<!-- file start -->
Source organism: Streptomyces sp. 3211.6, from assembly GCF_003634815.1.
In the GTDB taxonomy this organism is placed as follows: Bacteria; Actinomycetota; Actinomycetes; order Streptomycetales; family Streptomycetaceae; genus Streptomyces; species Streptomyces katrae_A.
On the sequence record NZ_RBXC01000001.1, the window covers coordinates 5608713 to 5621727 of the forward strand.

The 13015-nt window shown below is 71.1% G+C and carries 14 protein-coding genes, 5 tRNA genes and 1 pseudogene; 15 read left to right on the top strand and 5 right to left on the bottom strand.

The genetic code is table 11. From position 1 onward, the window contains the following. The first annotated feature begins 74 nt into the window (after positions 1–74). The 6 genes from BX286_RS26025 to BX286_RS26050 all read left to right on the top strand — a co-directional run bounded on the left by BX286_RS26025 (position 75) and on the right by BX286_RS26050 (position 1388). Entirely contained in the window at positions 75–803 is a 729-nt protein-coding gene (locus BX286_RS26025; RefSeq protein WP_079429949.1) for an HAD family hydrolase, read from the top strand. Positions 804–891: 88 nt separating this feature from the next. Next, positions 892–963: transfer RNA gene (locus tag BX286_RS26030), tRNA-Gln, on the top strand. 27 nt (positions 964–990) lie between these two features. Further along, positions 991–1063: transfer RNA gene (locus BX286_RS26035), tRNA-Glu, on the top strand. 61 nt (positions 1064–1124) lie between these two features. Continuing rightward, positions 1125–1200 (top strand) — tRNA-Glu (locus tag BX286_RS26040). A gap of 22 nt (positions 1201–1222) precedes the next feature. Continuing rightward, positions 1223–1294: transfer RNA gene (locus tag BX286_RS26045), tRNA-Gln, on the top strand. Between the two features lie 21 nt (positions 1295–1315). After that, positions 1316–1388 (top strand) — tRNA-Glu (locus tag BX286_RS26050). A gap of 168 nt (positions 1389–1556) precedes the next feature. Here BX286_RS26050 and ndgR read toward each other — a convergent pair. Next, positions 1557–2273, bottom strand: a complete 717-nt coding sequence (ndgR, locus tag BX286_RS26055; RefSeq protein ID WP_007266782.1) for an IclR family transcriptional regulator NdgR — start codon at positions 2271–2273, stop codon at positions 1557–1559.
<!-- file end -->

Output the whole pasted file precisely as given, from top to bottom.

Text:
Source organism: Streptomyces sp. 3211.6, from assembly GCF_003634815.1.
In the GTDB taxonomy this organism is placed as follows: Bacteria; Actinomycetota; Actinomycetes; order Streptomycetales; family Streptomycetaceae; genus Streptomyces; species Streptomyces katrae_A.
On the sequence record NZ_RBXC01000001.1, the window covers coordinates 5608713 to 5621727 of the forward strand.

The 13015-nt window shown below is 71.1% G+C and carries 14 protein-coding genes, 5 tRNA genes and 1 pseudogene; 15 read left to right on the top strand and 5 right to left on the bottom strand.

The genetic code is table 11. From position 1 onward, the window contains the following. The first annotated feature begins 74 nt into the window (after positions 1–74). The 6 genes from BX286_RS26025 to BX286_RS26050 all read left to right on the top strand — a co-directional run bounded on the left by BX286_RS26025 (position 75) and on the right by BX286_RS26050 (position 1388). Entirely contained in the window at positions 75–803 is a 729-nt protein-coding gene (locus BX286_RS26025; RefSeq protein WP_079429949.1) for an HAD family hydrolase, read from the top strand. Positions 804–891: 88 nt separating this feature from the next. Next, positions 892–963: transfer RNA gene (locus tag BX286_RS26030), tRNA-Gln, on the top strand. 27 nt (positions 964–990) lie between these two features. Further along, positions 991–1063: transfer RNA gene (locus BX286_RS26035), tRNA-Glu, on the top strand. 61 nt (positions 1064–1124) lie between these two features. Continuing rightward, positions 1125–1200 (top strand) — tRNA-Glu (locus tag BX286_RS26040). A gap of 22 nt (positions 1201–1222) precedes the next feature. Continuing rightward, positions 1223–1294: transfer RNA gene (locus tag BX286_RS26045), tRNA-Gln, on the top strand. Between the two features lie 21 nt (positions 1295–1315). After that, positions 1316–1388 (top strand) — tRNA-Glu (locus tag BX286_RS26050). A gap of 168 nt (positions 1389–1556) precedes the next feature. Here BX286_RS26050 and ndgR read toward each other — a convergent pair. Next, positions 1557–2273, bottom strand: a complete 717-nt coding sequence (ndgR, locus tag BX286_RS26055; RefSeq protein ID WP_007266782.1) for an IclR family transcriptional regulator NdgR — start codon at positions 2271–2273, stop codon at positions 1557–1559.